Pustnik is the only international screenwriters’ residency happening in Romania and this year it has reached its 5th edition. As the deadline for submissions approaches, here is a short interview with Andreea Bortun and Bryn Chainey, co-founders of the residency, on expectations, ingredients of a good script and why is Pustnik so special.
I have read once that a good writer has to read twice as much as he writes. Would you agree with that?
Bryn: I'm not going to tell anyone how to balance their time, but generally those who love writing also love reading. That said, it's even more important for a screenwriter to watch a lot of films, and a broad range of them at that. Watching a film, particularly in company, is really the only way to learn which scripts play out the most effectively.
Andreea: I can only take my own experience into account, so I would say good writing comes from a place of clarity within. By that I mean a place that nurtures, more than anything else a need for an understanding, of ourselves and, as much as we are willing to, of the world around us. That need for understanding is vital to me. It can come by way of reading, observing, therapy, watching films. Whatever works. I think the means are not that relevant, the need is that which matters.
2. What are you looking for in the projects you receive this year at Pustnik? Is there something in particular?
Andreea: I guess we’re looking for the same thing every year. A mix of projects that are written with passion and truthfulness, stories told by people who love people and films. And however abstract it may sound, that comes through the material we receive every time.
Bryn: We try to bring in writers with a range of experience, background, and flavour. The biggest thing we're looking for is that the writer's personality comes through in their work: whether it's in their choice of story or the way they tell it, we want to sense that this project has something urgent, personal, and unique to it. It should be obvious that this project is worth watching and there's only one person who can write it. Of course we also have personal preferences and biases (that's inescapable, as much as we try), so really curious applicants should look into the work of screenwriters that we've previously invited.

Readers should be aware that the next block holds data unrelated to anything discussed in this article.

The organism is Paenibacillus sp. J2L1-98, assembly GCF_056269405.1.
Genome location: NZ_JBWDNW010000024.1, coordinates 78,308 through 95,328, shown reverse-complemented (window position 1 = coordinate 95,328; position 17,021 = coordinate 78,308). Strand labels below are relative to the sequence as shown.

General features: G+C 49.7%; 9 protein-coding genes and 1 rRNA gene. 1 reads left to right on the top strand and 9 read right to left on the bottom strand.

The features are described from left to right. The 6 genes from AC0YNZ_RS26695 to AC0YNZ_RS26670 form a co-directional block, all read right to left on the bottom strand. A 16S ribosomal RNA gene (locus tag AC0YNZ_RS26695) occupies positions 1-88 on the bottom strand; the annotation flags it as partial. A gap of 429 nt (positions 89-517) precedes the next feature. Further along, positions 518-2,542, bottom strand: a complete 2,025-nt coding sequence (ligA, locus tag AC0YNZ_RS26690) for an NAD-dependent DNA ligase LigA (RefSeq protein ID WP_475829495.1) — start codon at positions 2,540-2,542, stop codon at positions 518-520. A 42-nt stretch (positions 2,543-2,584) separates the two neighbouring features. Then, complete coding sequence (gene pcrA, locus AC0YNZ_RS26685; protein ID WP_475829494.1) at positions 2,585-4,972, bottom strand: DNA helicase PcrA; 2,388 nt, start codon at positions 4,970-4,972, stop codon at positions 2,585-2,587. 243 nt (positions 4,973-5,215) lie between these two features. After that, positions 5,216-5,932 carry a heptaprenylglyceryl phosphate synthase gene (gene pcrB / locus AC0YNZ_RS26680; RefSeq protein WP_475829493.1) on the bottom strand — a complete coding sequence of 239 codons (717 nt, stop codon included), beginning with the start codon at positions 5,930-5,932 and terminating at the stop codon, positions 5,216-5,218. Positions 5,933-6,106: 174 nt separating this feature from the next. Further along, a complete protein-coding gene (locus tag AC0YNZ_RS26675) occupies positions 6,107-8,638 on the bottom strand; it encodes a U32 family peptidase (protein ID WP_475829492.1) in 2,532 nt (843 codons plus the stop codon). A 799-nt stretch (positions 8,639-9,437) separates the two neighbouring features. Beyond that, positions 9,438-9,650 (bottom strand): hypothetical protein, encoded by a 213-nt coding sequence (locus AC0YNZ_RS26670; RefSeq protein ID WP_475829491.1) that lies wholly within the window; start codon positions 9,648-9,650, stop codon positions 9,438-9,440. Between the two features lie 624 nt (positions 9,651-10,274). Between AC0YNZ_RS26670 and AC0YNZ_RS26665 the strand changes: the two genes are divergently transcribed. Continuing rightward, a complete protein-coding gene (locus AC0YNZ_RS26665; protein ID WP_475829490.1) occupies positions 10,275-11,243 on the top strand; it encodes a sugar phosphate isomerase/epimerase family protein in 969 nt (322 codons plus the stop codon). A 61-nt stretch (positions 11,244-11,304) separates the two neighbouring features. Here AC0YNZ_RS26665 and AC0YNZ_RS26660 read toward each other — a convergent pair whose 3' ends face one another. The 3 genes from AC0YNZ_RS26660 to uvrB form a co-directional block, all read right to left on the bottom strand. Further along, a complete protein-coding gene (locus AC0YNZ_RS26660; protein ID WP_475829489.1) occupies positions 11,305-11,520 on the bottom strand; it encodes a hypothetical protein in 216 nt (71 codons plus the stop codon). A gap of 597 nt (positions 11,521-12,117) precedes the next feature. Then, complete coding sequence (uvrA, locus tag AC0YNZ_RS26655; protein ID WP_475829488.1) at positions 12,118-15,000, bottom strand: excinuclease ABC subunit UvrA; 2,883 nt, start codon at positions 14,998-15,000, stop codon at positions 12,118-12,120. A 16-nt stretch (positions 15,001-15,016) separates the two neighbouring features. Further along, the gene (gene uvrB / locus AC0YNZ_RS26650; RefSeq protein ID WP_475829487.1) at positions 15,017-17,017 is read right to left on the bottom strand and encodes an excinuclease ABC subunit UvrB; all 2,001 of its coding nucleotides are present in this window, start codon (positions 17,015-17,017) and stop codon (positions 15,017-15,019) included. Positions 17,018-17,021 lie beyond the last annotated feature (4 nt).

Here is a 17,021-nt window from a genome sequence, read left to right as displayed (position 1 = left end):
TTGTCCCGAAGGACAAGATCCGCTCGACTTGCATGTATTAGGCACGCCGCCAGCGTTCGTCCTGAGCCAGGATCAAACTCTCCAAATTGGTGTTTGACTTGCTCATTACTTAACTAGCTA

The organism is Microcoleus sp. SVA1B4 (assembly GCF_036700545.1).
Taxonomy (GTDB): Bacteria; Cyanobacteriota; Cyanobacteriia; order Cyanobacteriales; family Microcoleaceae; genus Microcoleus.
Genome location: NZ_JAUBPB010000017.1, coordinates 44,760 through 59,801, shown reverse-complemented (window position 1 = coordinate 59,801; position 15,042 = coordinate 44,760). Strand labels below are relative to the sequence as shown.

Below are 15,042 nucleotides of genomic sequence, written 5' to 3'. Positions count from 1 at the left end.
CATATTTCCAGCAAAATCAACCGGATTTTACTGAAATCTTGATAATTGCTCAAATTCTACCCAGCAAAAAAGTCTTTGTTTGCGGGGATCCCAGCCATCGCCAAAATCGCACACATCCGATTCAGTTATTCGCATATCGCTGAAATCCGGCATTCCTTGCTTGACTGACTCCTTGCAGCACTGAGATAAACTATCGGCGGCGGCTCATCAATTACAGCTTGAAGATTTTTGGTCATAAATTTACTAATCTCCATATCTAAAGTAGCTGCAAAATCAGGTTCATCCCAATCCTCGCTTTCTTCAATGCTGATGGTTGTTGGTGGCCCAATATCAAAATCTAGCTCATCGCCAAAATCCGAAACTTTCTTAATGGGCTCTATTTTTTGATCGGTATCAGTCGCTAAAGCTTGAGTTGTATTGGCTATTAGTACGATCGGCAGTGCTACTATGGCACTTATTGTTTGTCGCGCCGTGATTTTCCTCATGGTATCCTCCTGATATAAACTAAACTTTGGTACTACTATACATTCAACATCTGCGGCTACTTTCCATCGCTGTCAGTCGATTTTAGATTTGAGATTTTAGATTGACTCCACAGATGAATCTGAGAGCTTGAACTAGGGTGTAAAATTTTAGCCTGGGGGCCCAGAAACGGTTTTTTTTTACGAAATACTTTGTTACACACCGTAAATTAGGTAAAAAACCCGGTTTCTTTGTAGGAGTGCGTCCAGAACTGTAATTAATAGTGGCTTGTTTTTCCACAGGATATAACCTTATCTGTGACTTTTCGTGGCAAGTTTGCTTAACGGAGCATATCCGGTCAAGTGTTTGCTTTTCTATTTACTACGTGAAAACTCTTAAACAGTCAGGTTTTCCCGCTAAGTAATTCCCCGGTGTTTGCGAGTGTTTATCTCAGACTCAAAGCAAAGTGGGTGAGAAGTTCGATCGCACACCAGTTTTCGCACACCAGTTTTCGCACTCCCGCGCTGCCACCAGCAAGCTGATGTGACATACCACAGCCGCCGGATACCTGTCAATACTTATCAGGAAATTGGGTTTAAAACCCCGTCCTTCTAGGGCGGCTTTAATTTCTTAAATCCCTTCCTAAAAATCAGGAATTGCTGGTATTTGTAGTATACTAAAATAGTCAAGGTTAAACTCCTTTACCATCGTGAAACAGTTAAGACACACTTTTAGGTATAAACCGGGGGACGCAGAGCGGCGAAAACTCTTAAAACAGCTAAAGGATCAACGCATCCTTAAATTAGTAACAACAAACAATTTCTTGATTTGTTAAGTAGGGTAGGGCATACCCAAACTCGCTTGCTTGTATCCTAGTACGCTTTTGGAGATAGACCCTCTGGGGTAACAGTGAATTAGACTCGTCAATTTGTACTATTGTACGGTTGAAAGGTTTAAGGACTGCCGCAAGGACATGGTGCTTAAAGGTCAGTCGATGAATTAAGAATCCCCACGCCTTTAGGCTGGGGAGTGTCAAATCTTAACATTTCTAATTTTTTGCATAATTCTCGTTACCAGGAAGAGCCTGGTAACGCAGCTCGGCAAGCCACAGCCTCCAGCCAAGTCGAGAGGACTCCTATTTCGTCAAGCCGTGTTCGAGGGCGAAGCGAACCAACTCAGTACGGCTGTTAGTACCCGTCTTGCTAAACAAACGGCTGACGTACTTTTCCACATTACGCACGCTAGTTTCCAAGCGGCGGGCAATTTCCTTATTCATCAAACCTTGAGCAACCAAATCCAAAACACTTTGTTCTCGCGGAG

3. What advice would you have for a screenwriter that's applying at Pustnik this year?
Andreea: To use this opportunity to gather their thoughts and go back to the essence of that story they want to develop. I think the essence is pretty hard to find and it usually takes time to make sure we actually have something we truly care about. The material we're asking from the applicants is meant to help everybody start of on the same level. A one/two page synopsis, if carefully thought through, can tell so much about the degree of commitment the filmmaker has with her/his project at that point in time.
Bryn: Use this application as a deadline to reach your next milestone: finishing the synopsis, the treatment, the moodboard, whatever. The most important thing at this stage of your project is momentum, so get rolling and then it doesn't matter whether you come to Pustnik or not.
4. Last, but not least: describe Pustnik in a few words.
Bryn: For me it's become a yearly opportunity to realign with what matters: the joy of quiet time and the thrill of writing.
Andreea: A place where I get lost in order to pull myself together again. At Cetate, the venue of the residency, I find clarity and time for my writing, but also for myself.
Pustnik will be held during the 2nd and 10th of September at Port Cultural Cetate, on the Danube. Deadline for submissions is 22nd of April, so hurry up! More information on the official website: www.pustnik.com